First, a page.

If you didn't already know, a creek is often referred to as a kill. Yet somehow back in the mid-1990s, the animal rights organization PETA didn't quite get the memo. Roughly twenty years ago the group attempted to get the town to change its name after saying the name itself implied animal cruelty. Yikes! Obviously nothing happened since the town name remains the same, but the outrage certainly makes for a good story.
The town name that instantly turns us all into giggling five year olds, Coxsackie sits right along the Hudson River in Greene County. Most people have heard of the Coxsackievirus which was first found in this small town, but today it's simply a scenic area to visit along the waterfront. Home to roughly 9,000 people, this is another small town that features great eateries like The Cask and Rasher, Pegasus Restaurant and The Yellow Deli!
11. Penn Yan
After you live in New York for awhile, you get adjusted to some of the more unusual names of things and slowly but surely forget just how quirky they are. Those who hear the town name Penn Yan for the first time may tilt their head in confusion, but New Yorkers known that the small Finger Lakes town reportedly got its name by shortening the words Pennsylvania and Yankee. Explore the area and you'll find a well-loved diner and even the world's largest pancake griddle.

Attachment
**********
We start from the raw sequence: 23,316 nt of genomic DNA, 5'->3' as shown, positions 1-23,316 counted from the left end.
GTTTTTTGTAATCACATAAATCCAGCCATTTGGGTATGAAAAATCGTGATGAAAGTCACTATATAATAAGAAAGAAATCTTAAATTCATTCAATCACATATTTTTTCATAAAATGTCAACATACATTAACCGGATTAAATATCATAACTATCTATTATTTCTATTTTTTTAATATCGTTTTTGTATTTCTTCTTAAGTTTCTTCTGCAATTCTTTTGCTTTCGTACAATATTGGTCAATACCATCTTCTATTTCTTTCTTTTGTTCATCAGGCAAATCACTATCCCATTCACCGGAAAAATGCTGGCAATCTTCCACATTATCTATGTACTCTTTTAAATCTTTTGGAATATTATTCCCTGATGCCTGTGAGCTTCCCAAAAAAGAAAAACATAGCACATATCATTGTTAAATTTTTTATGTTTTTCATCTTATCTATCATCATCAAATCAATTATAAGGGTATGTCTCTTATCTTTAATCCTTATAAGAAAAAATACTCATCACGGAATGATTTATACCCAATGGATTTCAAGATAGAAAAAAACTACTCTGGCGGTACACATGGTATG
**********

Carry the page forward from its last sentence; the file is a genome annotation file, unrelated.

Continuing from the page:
Right along our Southern Tier not far from the state border, the small town of Deposit falls within Delaware County. The less-than ordinary name reportedly comes from the town's history of receiving large log deposits by lumberman in the 1800s. The small town makes for a wonderful place to check out when you're nearby exploring our state forests or are traveling along Route 17.
13. Tuxedo Park
No parks full of tuxedos here. Just the perfect venue for the New York Renaissance Faire! At the heart of the small town of Tuxedo Park you'll find bodies of water like Tuxedo and We-Wah Lakes, giving you plenty of waterfront views to check out when the famous fair isn't happening.
Another stop worth making along the Southern Tier Expressway, the small town of Bath is far from a wash. One more place worth exploring in Steuben County, Bath is home to home to roughly 5,000 New Yorkers.